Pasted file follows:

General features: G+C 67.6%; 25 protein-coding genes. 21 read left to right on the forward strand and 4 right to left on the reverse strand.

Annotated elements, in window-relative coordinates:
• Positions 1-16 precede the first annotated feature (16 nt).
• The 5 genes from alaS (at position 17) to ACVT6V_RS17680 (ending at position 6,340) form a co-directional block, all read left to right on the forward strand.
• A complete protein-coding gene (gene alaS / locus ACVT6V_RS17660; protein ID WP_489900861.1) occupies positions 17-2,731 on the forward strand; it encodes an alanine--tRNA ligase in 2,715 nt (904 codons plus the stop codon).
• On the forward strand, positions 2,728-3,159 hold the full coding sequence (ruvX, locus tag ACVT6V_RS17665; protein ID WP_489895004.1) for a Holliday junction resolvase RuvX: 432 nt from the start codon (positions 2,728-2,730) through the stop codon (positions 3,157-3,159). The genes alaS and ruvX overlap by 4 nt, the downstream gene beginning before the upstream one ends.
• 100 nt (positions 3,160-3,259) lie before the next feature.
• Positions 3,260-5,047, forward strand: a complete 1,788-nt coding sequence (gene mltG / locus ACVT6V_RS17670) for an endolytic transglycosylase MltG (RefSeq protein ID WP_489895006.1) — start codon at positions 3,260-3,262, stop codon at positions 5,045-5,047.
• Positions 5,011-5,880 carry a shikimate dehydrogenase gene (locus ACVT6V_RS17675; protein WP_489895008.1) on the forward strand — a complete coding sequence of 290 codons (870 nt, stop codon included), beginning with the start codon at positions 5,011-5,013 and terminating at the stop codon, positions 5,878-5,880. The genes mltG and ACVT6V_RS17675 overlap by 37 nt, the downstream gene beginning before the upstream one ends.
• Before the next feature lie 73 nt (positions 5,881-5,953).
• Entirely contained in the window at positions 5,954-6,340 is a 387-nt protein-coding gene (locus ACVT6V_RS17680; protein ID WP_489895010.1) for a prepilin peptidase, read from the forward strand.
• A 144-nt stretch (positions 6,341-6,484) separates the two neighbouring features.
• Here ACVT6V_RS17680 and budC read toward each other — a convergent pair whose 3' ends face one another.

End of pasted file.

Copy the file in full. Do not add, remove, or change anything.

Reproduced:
General features: G+C 67.6%; 25 protein-coding genes. 21 read left to right on the forward strand and 4 right to left on the reverse strand.

Annotated elements, in window-relative coordinates:
• Positions 1-16 precede the first annotated feature (16 nt).
• The 5 genes from alaS (at position 17) to ACVT6V_RS17680 (ending at position 6,340) form a co-directional block, all read left to right on the forward strand.
• A complete protein-coding gene (gene alaS / locus ACVT6V_RS17660; protein ID WP_489900861.1) occupies positions 17-2,731 on the forward strand; it encodes an alanine--tRNA ligase in 2,715 nt (904 codons plus the stop codon).
• On the forward strand, positions 2,728-3,159 hold the full coding sequence (ruvX, locus tag ACVT6V_RS17665; protein ID WP_489895004.1) for a Holliday junction resolvase RuvX: 432 nt from the start codon (positions 2,728-2,730) through the stop codon (positions 3,157-3,159). The genes alaS and ruvX overlap by 4 nt, the downstream gene beginning before the upstream one ends.
• 100 nt (positions 3,160-3,259) lie before the next feature.
• Positions 3,260-5,047, forward strand: a complete 1,788-nt coding sequence (gene mltG / locus ACVT6V_RS17670) for an endolytic transglycosylase MltG (RefSeq protein ID WP_489895006.1) — start codon at positions 3,260-3,262, stop codon at positions 5,045-5,047.
• Positions 5,011-5,880 carry a shikimate dehydrogenase gene (locus ACVT6V_RS17675; protein WP_489895008.1) on the forward strand — a complete coding sequence of 290 codons (870 nt, stop codon included), beginning with the start codon at positions 5,011-5,013 and terminating at the stop codon, positions 5,878-5,880. The genes mltG and ACVT6V_RS17675 overlap by 37 nt, the downstream gene beginning before the upstream one ends.
• Before the next feature lie 73 nt (positions 5,881-5,953).
• Entirely contained in the window at positions 5,954-6,340 is a 387-nt protein-coding gene (locus ACVT6V_RS17680; protein ID WP_489895010.1) for a prepilin peptidase, read from the forward strand.
• A 144-nt stretch (positions 6,341-6,484) separates the two neighbouring features.
• Here ACVT6V_RS17680 and budC read toward each other — a convergent pair whose 3' ends face one another.